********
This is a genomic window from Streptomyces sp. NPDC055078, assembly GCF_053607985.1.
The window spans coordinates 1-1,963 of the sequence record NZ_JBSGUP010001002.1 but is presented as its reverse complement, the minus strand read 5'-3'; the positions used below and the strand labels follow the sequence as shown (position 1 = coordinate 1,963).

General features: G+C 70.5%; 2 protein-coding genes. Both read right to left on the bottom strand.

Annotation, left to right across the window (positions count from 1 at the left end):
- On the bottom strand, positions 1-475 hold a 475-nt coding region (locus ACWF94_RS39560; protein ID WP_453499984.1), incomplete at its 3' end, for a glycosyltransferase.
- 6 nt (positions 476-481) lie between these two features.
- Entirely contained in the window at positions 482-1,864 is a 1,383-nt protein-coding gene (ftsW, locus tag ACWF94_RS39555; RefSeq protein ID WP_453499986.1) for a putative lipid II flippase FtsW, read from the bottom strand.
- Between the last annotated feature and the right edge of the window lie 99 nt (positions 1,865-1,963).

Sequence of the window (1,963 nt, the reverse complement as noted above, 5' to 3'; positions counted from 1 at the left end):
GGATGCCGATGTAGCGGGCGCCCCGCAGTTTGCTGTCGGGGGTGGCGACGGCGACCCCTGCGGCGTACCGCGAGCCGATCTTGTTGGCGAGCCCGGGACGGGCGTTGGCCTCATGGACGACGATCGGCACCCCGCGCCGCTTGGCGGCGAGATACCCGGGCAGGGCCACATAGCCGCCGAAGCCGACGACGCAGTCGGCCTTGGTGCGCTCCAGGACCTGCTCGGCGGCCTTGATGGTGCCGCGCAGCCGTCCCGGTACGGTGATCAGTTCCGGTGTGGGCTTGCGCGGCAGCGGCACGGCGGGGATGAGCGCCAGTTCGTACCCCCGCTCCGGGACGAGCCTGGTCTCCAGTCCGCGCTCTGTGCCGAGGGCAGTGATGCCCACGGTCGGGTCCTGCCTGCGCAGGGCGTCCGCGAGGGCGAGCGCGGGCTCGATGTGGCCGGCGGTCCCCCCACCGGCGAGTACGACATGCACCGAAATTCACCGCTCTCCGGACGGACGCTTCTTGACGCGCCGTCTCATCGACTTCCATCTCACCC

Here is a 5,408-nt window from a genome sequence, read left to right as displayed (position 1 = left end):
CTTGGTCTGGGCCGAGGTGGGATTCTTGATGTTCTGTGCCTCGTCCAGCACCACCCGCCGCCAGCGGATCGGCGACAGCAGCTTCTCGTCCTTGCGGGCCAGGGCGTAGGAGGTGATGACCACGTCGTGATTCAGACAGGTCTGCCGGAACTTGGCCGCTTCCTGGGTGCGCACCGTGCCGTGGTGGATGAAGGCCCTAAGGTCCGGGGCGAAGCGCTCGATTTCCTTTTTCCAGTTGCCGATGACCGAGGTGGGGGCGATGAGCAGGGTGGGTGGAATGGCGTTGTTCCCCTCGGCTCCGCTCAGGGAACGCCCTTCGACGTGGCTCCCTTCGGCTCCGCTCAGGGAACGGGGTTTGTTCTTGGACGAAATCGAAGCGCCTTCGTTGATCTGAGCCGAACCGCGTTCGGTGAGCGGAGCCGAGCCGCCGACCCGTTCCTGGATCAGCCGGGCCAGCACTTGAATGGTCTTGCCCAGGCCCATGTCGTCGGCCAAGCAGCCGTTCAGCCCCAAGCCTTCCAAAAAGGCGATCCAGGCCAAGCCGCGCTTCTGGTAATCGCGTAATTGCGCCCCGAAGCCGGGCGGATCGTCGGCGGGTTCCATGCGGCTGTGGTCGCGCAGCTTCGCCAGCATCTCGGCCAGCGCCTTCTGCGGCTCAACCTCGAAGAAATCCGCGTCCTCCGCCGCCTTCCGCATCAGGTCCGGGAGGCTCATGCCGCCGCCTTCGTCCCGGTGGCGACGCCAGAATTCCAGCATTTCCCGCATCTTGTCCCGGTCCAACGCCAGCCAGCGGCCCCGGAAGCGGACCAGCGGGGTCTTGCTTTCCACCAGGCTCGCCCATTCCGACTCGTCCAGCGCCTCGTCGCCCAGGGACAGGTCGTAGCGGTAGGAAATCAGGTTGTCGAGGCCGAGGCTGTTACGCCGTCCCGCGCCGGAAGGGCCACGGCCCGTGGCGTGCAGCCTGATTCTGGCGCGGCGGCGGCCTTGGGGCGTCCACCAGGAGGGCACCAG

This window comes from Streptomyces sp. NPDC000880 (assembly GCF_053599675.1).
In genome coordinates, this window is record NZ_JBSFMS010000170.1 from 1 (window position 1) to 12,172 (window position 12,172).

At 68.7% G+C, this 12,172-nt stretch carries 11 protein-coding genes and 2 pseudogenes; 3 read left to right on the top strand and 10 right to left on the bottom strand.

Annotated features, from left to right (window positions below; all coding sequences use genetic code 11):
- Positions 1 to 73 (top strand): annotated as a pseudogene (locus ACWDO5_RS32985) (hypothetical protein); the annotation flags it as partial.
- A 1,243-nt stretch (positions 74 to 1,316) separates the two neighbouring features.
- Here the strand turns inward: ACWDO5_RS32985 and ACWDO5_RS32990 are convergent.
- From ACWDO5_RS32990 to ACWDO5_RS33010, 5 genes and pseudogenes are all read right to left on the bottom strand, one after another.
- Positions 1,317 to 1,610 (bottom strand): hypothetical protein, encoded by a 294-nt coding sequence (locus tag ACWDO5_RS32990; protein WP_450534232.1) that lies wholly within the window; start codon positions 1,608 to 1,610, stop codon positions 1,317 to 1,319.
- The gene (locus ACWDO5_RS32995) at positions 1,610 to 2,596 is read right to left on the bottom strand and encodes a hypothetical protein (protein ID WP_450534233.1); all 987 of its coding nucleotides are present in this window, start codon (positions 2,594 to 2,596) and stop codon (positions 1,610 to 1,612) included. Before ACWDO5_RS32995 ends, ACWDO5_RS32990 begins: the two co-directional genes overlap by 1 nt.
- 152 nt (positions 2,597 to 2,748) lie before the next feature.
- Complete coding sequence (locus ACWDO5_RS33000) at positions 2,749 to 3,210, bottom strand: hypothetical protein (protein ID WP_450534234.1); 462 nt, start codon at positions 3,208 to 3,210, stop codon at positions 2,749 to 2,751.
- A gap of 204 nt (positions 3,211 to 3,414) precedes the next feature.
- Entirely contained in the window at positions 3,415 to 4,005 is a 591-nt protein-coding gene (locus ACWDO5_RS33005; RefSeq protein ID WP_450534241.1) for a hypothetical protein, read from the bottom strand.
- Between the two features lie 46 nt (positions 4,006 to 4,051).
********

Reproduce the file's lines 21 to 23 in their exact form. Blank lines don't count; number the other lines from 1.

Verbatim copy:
- Positions 1,317 to 1,610 (bottom strand): hypothetical protein, encoded by a 294-nt coding sequence (locus tag ACWDO5_RS32990; protein WP_450534232.1) that lies wholly within the window; start codon positions 1,608 to 1,610, stop codon positions 1,317 to 1,319.
- The gene (locus ACWDO5_RS32995) at positions 1,610 to 2,596 is read right to left on the bottom strand and encodes a hypothetical protein (protein ID WP_450534233.1); all 987 of its coding nucleotides are present in this window, start codon (positions 2,594 to 2,596) and stop codon (positions 1,610 to 1,612) included. Before ACWDO5_RS32995 ends, ACWDO5_RS32990 begins: the two co-directional genes overlap by 1 nt.
- 152 nt (positions 2,597 to 2,748) lie before the next feature.